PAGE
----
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Election of 1868: Famous War Hero Becomes President

David Jarmul



THE MAKING OF A NATION -- a program in Special English.


The years just after America's Civil War were difficult ones for the President, Andrew Johnson. He came to power suddenly in April, eighteen sixty-five, when Abraham Lincoln was assassinated. And he soon found himself in a bitter struggle with Congress.

Radical members of the Republican Party held a trial in the Senate in an attempt to remove Johnson from office. But they could not prove their charges. Their effort failed. When the incident was over, Johnson had less than a year left in the White House. By then, the two political parties were preparing for the presidential election of eighteen sixty-eight.

This is Shep O'Neal. Today, Larry West and I tell the story of that election.


There was no question about the Republican choice for president. Party leaders wanted General Ulysses Grant.

Grant had been head of the Union army during the last part of the Civil War. Under his leadership, the Union had won. And now, he was the best-liked man in the country.

Wherever Grant went, former soldiers waited to shake the hand of the man who had led them to victory against the Confederacy.

The Democratic Party had a much more difficult time choosing a candidate for president in eighteen sixty-eight. Forty-seven men wanted the nomination. After several votes during its convention, the party failed to choose one above the others.

Finally, party leaders looked for a compromise candidate. They chose Horatio Seymour, a former governor of New York state. He won the nomination on the twenty-second ballot.

Seymour, at first, said he could not accept the honor. He said he did not want to be president. But finally, after much urging from other party leaders, he agreed to run against Grant.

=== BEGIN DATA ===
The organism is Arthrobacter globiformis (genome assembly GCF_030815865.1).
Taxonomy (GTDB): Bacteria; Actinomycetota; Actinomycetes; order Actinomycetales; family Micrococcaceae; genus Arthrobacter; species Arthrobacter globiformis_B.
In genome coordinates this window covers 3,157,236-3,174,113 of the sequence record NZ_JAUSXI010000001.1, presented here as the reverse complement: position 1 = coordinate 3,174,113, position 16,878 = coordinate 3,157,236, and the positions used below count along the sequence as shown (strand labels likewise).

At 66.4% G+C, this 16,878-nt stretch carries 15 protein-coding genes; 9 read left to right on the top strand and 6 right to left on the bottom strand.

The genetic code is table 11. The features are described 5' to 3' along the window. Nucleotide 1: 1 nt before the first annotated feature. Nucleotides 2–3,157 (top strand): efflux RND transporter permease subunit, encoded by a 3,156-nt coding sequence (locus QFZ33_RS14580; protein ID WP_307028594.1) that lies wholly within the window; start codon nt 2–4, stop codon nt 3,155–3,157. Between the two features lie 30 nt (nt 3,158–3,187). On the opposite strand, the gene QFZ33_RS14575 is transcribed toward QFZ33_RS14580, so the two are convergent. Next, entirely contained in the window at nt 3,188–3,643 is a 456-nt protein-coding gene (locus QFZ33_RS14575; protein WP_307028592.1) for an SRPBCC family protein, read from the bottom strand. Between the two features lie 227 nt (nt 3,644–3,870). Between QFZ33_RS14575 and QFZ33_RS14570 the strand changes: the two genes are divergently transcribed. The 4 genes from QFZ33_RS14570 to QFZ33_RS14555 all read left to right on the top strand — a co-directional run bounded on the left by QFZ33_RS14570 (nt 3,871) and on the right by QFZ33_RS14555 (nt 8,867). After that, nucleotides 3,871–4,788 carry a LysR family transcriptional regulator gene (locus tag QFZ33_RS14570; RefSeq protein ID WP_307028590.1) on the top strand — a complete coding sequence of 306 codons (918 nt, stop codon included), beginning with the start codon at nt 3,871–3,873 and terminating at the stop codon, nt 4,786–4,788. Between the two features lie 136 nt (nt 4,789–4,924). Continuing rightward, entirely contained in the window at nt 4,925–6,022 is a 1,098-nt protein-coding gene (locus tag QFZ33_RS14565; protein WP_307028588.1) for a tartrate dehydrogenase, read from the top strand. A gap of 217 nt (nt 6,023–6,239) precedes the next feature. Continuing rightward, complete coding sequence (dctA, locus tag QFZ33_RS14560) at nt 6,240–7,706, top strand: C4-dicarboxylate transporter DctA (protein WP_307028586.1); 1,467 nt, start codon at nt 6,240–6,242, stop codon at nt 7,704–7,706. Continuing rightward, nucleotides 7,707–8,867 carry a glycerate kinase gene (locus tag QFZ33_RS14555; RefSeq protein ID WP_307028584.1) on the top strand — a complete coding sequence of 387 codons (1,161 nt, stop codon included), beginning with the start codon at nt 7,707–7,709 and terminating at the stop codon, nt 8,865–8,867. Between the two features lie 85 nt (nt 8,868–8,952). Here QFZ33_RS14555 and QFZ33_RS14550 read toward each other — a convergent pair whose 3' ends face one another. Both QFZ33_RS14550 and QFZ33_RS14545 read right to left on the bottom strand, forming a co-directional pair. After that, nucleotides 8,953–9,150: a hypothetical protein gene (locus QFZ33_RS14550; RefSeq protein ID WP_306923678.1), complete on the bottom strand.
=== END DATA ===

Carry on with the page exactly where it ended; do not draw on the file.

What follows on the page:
The presidential campaign was a strange one. Neither Grant nor Seymour campaigned very hard. Grant told his advisers he would take no part in the election campaign. Seymour spent much of the time working on his farm.

The real campaigning was done by party supporters. Republicans urged Union men to "vote as you shot" for Ulysses Grant -- the man who won the Civil War. They warned that Horatio Seymour and the Democrats were all secret rebels in their hearts.

Seymour's supporters spent most of their time answering Republican charges. They struck back by accusing Grant of being a liar. They said he was controlled by extremists. They said he would rule from the White House like a dictator.


The democratic attacks failed. Grant got more popular votes and electoral votes than Seymour. He won the election. It was a great victory for the military hero. Yet it also was the start of an administration that would suffer many problems. Ulysses Grant would prove to be much less successful in politics than in war.

As Andrew Johnson prepared to leave the White House a few months after Grant's election, he would look back on some successes during his time as president. True, he had lost the political fight to control the re-building, or recontruction, of the defeated southern states. But he had won the equally important fight to keep the presidency independent from Congress.

Johnson also could look back on some successes in foreign relations. During his administration, he got Napolean the third of France to withdraw French forces from Mexico. And he got more territory for the United States.


In the spring of eighteen sixty-seven, the Russian minister in Washington made a surprise offer. He said his country was willing to sell some of its territory in North America. Secretary of State William Seward quickly prepared a treaty accepting the offer.

Russia wanted ten million dollars for the land. Seward said the United States would pay only seven million dollars. Russia accepted, and the treaty was signed. The United States flag was raised over Alaska.